Everything You Need to Know About Recycling Plastic
Plastic, plastic, plastic. There is just so much of it everywhere. It is so readily available in our modern world and it is rapidly filling up our landfills. However, many people know very little about the process of plastic recycling so we decided to write this article to inform you of the journey your plastic goes through as soon as you throw it into the recycling.
Step One: Collection
Once you have finished with your plastic, it is best to stick it into your nearest recycling bin or collection point. It is from the collection point that the plastic begins its journey towards being recycled and reused.
Step Two: Sorting
Once collected, plastic is thoroughly sorted. All items of plastic are grouped by their resin content and colour. This process is important as it is done to ensure that all contaminates are eliminated.
Unfortunately, there are certain types of plastic that are not as easily recyclable and many facilities simply do not have the equipment that can handle every type of plastic so they must sell it on to companies that do. Ask your recycling company about what they do with items they cannot process.
Step Three: Shredding
After sorting, the plastics are ground into tiny pieces to make them more easily transportable. The heavier and lighter plastic flakes are separated using a specially designed machine. The separation process helps in ensuring that the different plastics are not put together or mixed up in the final product.
Step Four: Washing
After being completely separated, the flakes or chunks are then thoroughly washed with detergents to removing any remaining contamination. During the washing, the wash tank strips off any labels and thoroughly shreds any paper that has become mixed in with the plastics, reducing the risk of contamination.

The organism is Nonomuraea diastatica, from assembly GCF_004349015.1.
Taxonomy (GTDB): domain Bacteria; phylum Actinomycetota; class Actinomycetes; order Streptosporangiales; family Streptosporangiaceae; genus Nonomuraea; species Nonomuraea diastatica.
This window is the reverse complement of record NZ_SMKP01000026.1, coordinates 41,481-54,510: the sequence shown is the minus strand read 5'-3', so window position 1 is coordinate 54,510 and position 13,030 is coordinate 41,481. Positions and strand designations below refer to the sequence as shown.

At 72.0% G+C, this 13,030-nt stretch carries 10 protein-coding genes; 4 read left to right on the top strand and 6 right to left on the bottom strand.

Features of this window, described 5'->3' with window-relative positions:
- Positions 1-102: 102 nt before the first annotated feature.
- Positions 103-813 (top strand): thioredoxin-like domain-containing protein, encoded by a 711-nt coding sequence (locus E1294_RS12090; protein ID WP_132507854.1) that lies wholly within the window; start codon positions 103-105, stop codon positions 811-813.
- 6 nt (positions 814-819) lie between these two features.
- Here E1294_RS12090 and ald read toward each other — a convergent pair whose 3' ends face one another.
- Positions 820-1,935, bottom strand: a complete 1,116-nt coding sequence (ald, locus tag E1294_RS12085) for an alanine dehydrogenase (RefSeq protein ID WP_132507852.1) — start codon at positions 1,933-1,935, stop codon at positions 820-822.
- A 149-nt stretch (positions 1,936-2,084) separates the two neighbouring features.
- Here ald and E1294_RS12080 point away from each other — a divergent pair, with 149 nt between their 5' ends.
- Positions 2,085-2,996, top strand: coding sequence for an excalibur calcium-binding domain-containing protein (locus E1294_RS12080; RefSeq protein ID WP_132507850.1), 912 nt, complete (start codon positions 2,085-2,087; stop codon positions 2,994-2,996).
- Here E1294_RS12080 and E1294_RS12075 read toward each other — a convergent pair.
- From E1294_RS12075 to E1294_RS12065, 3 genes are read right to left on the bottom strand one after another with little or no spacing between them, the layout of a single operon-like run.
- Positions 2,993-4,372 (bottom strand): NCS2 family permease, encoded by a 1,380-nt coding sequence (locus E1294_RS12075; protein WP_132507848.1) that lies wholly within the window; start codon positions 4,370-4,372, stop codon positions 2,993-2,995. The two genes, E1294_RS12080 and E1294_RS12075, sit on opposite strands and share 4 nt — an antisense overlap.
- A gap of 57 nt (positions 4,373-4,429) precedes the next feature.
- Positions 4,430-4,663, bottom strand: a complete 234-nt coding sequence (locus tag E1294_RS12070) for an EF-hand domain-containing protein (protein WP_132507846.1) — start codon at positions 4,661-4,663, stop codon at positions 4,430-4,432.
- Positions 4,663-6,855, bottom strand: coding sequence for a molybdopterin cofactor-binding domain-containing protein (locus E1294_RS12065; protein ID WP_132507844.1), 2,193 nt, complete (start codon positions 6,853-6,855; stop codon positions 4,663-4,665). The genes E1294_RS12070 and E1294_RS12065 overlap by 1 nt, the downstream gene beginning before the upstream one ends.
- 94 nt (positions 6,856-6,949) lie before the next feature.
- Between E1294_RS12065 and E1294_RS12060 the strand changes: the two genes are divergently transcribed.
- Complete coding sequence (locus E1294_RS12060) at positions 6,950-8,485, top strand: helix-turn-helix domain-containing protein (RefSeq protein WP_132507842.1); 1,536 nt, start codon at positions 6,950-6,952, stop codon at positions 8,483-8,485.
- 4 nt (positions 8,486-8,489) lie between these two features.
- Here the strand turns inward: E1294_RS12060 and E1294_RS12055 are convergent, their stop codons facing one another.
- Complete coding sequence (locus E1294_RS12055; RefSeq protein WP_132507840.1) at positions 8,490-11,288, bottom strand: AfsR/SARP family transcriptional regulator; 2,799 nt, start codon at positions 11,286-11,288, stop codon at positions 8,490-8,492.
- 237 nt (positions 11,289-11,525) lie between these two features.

Once the cleaning process is complete, the clean flakes are further separated before being subjected to moderate heat for drying.
Step Five: Melting
the dry flakes are then melted down. They can be melted down and moulded into a new shape or they can be melted down and processed into granules. The melting process is done using specialised equipment that is designed to maintain a steady temperature that gradually melts down the plastic without destroying it.
Step Six: Making of Pellets
After the melting process, the plastic pieces are then compressed into tiny, transportable pellets. In this state, the plastic pellets are ready for reuse or redesign into new plastic products. These pellets have a myriad of uses. They are sold to companies to be used in the making of different products, such as carpeting floor mats, motor oil, pipes, artificial fleeces and much more. However, due to the fact these plastics are now what is considered ‘post-consumer’ plastics, they can only be used for specific products and that rarely includes food or beverage containers. The reason for this is health and safety, the plastics are subject to absorbing chemicals during the recycling process or they are not refined enough to go back into the food packaging stream.
Does Recycling Plastic Work?
The answer to this question is a complicated one. Unfortunately, the plastic recycling process is fraught with flaws. Some of the dyes used in creating the plastic can be contaminated and cause an entire batch or potential recycling material to be scrapped. Additionally, there is still a large percentage of people who refuse to recycle, thus the actual numbers of plastics being returned for reuse are roughly 10% of what is purchased as new by customers.
Another issue at stake is the fact that producing recycled plastic does not reduce the need for virgin plastic. However, plastic recycling can and does reduce the consumption of other natural resources like timber, due to its use in making composite lumber and many other products.
The value of recycling plastic is undeniable because it dramatically reduces the amount of plastic sent to landfills. Reusing our plastic also helps to reduce pollution that arises from the plastic production process. We hope this article has been informative and helped you learn more about the recycling process.